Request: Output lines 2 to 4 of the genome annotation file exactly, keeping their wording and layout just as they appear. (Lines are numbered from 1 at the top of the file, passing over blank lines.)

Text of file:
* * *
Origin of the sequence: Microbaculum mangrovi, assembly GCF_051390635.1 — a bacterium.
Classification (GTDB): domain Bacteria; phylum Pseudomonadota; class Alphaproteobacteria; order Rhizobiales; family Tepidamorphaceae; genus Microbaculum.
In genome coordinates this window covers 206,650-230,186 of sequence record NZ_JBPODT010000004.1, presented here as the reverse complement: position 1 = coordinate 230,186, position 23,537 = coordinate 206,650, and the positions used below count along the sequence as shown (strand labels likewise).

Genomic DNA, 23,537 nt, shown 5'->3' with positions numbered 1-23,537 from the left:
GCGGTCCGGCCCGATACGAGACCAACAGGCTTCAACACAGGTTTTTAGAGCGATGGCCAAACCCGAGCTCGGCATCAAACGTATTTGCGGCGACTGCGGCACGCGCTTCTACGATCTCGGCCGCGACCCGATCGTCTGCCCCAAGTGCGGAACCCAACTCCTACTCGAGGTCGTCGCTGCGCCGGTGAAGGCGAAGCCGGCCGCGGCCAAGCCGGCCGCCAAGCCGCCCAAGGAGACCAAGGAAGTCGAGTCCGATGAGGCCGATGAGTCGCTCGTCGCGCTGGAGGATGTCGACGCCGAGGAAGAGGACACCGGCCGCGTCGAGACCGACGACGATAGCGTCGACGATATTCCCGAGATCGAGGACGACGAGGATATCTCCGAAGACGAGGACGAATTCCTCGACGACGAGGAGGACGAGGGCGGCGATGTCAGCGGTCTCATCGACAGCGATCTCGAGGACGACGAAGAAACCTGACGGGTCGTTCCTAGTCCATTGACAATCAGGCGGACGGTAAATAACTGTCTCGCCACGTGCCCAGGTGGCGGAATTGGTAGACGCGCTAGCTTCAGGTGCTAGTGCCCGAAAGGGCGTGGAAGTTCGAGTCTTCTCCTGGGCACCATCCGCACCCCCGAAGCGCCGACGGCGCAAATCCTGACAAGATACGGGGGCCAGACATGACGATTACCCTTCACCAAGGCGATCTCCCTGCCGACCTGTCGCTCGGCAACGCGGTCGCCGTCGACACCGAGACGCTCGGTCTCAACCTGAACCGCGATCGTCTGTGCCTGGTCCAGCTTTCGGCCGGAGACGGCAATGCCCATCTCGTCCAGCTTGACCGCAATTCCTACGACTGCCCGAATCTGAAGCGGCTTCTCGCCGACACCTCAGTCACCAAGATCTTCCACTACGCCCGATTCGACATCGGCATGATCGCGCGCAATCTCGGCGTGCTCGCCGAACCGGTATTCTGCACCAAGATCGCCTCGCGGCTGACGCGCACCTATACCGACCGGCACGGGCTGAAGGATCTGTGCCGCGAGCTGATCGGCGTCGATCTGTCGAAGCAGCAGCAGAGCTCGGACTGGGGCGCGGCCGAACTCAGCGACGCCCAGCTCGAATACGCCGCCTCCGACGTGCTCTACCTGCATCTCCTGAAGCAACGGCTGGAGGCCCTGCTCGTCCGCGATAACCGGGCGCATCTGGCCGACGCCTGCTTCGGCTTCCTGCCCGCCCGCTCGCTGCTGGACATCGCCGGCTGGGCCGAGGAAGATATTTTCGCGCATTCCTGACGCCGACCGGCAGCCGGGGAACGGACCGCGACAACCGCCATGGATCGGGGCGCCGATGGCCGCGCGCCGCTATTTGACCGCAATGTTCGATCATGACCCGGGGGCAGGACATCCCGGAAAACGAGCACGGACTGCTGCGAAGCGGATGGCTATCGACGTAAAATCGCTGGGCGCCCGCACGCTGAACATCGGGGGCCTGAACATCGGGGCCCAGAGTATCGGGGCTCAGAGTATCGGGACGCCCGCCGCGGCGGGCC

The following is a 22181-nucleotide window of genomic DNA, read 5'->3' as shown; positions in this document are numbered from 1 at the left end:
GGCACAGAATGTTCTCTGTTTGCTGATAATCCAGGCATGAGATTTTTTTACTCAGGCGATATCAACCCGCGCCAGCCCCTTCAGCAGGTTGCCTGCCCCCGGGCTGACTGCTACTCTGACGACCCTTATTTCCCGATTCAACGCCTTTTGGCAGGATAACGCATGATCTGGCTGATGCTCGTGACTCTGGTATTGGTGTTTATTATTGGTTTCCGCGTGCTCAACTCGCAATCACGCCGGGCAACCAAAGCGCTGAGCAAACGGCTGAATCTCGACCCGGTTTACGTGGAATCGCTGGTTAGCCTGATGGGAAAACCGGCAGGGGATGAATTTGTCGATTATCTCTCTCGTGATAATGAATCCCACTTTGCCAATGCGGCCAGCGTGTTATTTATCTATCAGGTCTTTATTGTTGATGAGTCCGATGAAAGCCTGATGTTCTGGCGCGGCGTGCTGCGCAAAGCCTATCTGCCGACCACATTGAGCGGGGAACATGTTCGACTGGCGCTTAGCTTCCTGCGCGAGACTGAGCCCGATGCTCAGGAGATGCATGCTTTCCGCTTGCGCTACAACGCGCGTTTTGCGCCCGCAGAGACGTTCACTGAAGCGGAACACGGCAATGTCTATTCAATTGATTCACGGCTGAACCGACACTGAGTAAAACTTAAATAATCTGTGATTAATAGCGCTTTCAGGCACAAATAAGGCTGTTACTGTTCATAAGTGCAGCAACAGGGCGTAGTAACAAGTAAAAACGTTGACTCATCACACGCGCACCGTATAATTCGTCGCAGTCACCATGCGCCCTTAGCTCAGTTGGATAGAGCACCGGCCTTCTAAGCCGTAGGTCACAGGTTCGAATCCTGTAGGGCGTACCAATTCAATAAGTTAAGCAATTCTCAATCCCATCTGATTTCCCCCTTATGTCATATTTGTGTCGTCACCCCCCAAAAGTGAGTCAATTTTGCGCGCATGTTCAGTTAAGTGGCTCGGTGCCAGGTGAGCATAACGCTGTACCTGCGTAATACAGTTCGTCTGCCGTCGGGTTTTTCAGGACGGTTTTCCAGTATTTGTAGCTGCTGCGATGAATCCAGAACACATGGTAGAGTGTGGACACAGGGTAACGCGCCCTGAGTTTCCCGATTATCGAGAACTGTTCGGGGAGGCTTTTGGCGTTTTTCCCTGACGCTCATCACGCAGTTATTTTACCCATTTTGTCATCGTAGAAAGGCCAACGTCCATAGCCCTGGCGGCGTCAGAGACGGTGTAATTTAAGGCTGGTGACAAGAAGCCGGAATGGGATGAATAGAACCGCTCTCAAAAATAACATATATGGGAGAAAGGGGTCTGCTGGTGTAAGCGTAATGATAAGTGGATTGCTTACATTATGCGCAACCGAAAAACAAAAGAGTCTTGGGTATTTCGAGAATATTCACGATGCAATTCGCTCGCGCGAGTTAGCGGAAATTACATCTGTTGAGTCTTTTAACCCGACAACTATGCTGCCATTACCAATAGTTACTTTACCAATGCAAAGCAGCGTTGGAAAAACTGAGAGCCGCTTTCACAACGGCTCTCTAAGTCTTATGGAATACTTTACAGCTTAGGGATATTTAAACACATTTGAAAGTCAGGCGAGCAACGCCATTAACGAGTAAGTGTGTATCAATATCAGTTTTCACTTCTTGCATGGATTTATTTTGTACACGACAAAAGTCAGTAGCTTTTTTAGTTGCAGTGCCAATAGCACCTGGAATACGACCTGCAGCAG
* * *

Classification (GTDB): domain Bacteria; phylum Pseudomonadota; class Alphaproteobacteria; order Rhizobiales; family Tepidamorphaceae; genus Microbaculum.
In genome coordinates this window covers 206,650-230,186 of sequence record NZ_JBPODT010000004.1, presented here as the reverse complement: position 1 = coordinate 230,186, position 23,537 = coordinate 206,650, and the positions used below count along the sequence as shown (strand labels likewise).

Genomic DNA, 23,537 nt, shown 5'->3' with positions numbered 1-23,537 from the left: